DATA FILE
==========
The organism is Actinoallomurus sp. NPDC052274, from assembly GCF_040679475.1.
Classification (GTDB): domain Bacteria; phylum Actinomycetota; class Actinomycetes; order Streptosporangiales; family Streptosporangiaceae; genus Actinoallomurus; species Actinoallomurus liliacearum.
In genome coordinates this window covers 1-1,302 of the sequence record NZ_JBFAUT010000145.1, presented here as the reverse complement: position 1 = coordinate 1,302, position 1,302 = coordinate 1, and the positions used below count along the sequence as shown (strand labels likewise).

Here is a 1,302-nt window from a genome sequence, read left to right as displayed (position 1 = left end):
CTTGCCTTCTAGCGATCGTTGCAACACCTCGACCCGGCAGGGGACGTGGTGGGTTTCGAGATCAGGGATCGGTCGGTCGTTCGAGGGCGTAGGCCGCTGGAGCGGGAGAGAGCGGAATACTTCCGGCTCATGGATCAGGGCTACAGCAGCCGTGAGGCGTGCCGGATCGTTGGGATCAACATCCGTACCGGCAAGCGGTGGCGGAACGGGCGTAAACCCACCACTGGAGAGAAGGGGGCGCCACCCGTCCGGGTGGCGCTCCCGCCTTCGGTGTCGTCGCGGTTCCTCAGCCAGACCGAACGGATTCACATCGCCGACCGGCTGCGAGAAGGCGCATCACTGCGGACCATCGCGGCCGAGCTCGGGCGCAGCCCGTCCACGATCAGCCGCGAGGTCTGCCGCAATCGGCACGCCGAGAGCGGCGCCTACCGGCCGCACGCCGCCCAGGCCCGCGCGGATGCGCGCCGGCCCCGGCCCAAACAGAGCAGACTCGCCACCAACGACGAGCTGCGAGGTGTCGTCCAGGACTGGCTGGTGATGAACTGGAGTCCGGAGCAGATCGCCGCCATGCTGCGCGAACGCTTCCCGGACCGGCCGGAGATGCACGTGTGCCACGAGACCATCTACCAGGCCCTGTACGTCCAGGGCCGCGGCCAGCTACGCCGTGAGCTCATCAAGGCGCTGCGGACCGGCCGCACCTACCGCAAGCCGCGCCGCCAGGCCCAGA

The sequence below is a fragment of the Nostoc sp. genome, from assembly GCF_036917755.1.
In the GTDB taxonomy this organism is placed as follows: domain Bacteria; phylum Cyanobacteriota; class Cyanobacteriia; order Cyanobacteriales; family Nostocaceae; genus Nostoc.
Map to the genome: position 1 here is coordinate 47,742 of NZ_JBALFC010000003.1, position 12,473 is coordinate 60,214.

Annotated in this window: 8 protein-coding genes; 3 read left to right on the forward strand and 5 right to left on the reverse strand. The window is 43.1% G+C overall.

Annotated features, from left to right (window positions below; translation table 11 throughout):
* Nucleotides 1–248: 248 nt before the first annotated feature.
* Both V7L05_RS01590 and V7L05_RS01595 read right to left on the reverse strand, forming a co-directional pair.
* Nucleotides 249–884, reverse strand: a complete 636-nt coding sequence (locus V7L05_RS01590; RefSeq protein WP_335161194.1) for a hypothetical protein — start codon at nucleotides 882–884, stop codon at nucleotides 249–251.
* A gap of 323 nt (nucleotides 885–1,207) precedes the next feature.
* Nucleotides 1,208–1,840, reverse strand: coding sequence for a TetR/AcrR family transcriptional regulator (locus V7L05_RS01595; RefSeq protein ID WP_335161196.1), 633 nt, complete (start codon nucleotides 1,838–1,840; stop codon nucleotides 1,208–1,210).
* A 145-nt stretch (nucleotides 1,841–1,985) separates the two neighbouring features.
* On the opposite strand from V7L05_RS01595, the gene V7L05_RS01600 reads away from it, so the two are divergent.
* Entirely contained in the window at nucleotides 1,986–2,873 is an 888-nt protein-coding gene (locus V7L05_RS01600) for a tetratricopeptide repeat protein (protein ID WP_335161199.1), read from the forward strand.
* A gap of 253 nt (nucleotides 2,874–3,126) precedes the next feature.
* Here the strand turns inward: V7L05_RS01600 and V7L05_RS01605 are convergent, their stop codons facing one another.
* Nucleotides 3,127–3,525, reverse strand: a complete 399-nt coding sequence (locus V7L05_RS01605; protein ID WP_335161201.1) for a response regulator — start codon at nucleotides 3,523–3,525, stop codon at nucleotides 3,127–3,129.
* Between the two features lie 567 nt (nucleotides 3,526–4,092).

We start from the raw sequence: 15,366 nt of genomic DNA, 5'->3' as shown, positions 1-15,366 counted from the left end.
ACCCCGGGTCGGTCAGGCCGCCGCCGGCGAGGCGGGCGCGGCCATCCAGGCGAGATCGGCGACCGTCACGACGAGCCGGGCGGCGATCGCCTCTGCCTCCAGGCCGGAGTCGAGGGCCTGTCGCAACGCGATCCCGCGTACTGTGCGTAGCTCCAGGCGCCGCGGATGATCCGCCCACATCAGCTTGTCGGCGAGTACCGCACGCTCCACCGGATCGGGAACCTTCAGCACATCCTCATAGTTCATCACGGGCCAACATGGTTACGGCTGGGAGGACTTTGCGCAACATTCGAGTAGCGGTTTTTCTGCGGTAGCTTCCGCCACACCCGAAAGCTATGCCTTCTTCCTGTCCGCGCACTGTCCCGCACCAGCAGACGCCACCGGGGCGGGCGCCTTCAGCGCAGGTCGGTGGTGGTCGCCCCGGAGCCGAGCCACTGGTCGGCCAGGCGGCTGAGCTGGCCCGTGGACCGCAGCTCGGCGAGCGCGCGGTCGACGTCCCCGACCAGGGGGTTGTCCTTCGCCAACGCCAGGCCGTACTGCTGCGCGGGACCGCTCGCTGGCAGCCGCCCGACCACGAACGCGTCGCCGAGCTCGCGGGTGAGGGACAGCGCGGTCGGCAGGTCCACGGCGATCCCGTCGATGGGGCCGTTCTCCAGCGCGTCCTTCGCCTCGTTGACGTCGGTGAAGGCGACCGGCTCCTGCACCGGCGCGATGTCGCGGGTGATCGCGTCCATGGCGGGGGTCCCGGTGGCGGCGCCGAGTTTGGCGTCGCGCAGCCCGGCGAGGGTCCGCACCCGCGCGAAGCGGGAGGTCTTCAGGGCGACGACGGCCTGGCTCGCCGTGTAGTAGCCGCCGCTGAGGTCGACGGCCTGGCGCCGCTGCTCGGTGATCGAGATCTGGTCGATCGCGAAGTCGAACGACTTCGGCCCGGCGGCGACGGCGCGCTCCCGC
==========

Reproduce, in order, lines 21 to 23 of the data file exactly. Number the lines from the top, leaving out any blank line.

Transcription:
* Nucleotides 3,127–3,525, reverse strand: a complete 399-nt coding sequence (locus V7L05_RS01605; protein ID WP_335161201.1) for a response regulator — start codon at nucleotides 3,523–3,525, stop codon at nucleotides 3,127–3,129.
* Between the two features lie 567 nt (nucleotides 3,526–4,092).

We start from the raw sequence: 15,366 nt of genomic DNA, 5'->3' as shown, positions 1-15,366 counted from the left end.